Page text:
Business decision making has a power core. Knowing the heart and pulse that drives business decisions tells you a lot about how to move forward in customer experience.
When customers are the heart of your business decision making, leaders are united in efforts to deliver a reliable and differentiated customer experience. Customer needs drive the overall plan for what’s developed and delivered.
While silos exist (they’re not going away any time soon), they’re united with clarity of purpose in improving customers’ lives. Planning, decision-making and teams assemble for experience creation and delivery, rather than silo-based projects. Employees are empowered deliver solutions and points of contact that connect to the customer’s life.
When Customers are the Power Core
The Columbus Metropolitan Library not only has the customer at the core of their business, their organization chart also ensures that focus. Chief Customer Officer Alison Circle described this structure as the way to align everyone’s decision making lens around supporting the customer.
The library isn’t about warehousing books in buildings; it’s focus is on engaging their customers in reading and learning.
- Helping children to become life long readers and learners
- Providing parents with easier access to books and services
Business Decision Making that Delivers to the Customer
The customer experience at Columbus Metropolitan Library is all about how it can help its customers. One of the greatest predictors of success in kindergarten is books in the home. Their website features “Ready for Kindergarten,” which reminds parents, “You are your child’s first teacher.” Parents and grandparents can find book lessons, information on the four skills required for kindergarten, a “ready for kindergarten toolkit” and downloadable apps.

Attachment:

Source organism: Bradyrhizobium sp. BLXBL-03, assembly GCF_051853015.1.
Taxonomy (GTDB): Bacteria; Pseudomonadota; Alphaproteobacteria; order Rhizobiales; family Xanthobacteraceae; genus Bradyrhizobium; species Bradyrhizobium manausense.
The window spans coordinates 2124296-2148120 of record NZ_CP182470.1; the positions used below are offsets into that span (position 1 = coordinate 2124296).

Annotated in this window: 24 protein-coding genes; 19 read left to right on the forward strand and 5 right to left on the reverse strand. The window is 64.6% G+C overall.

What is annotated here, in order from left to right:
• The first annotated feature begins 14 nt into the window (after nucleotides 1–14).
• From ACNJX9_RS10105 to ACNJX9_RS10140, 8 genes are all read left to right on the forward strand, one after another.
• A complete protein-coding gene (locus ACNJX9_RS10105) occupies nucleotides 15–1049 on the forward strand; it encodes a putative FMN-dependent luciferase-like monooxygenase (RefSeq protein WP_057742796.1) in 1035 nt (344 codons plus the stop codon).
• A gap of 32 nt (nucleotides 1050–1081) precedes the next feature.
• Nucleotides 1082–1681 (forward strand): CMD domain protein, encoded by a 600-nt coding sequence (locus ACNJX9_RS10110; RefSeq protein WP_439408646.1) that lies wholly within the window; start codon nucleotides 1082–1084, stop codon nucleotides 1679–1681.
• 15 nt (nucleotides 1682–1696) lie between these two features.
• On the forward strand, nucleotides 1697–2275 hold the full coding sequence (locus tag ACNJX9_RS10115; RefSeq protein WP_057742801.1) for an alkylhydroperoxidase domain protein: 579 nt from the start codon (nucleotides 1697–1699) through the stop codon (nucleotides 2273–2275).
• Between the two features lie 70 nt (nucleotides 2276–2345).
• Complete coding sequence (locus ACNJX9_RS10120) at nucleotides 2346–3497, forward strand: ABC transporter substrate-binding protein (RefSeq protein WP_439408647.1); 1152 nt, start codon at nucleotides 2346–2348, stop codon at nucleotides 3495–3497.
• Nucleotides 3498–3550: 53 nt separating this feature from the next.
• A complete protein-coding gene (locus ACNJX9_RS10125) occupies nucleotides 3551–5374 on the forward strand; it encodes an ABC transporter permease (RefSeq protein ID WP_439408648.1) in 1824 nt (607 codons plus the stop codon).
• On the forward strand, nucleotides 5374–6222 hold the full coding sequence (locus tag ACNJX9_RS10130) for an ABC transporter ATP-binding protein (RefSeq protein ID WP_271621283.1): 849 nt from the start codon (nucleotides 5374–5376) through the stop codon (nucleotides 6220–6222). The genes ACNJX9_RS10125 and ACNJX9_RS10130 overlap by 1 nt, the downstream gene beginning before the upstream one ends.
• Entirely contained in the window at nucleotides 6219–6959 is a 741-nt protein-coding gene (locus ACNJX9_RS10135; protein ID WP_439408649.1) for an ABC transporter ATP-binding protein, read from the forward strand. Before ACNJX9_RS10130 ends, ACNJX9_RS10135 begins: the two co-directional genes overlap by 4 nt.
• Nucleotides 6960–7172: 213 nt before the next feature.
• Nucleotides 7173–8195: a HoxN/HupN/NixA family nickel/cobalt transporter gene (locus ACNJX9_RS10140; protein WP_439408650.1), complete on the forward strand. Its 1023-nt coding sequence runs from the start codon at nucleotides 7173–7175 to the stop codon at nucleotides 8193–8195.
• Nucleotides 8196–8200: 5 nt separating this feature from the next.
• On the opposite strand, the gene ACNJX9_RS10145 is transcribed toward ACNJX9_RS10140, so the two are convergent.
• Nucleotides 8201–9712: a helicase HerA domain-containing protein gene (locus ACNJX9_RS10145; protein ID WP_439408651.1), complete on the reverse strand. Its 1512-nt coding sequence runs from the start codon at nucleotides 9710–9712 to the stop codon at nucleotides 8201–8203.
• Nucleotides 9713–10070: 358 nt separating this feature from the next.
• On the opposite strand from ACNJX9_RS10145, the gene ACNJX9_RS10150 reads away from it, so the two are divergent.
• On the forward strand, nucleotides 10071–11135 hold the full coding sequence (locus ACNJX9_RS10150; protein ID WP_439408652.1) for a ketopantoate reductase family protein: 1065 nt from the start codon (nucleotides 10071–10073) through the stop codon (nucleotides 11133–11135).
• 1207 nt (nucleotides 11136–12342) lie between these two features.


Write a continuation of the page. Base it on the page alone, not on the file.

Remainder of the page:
Other examples how the Columbus Metropolitan Library keeps the customer’s needs at the heart of business decision making:
Eliminating over-due fines
The fine for a book being late meant some of the library’s customers—often at-risk children—wouldn’t have access to necessary resources.
This was blocking their most vulnerable customers from library services. The library decided to find an incentive for people to be responsible and return books, not punish them for being late. As Alison noted in the Direct Line blog, “The library should be about access, not penalty.”
Distributing books to customers
“Most teen parents won’t go to the library,” Circle noted, “We can ignore it or we can do something about it, so we go to them.”
There’s now a “library on wheels” that brings books to the community and a team that visits at-risk families. The library also offers online access to e-books, audio books, digital movies and magazines, and online archives.
Read more about how the Columbus Metropolitan Library and Allison Circle put the customer at the heart of their business decision making: “Meet a Marketer Who Owns Customer Experience” from the Direct Line Blog.
Understand Your Company’s Power Core
Most companies have a dominant power core and it may not be the customer. The power core is one of the biggest determinants of how success, metrics, recognition, and company growth are defined. It can be the most influential in directing the silos and how they work together.
If you are just beginning to focus on the customer, its critical to understand the key partners who must see value in the customer experience. Your approach will be different depending on the power core. Proactively engage them to be a steadfast partner with you. If you are leading the work and have hit some resistance, you may find the answer why in determining your power core. In the addition to the customer, there are six common power cores that emerge for most companies: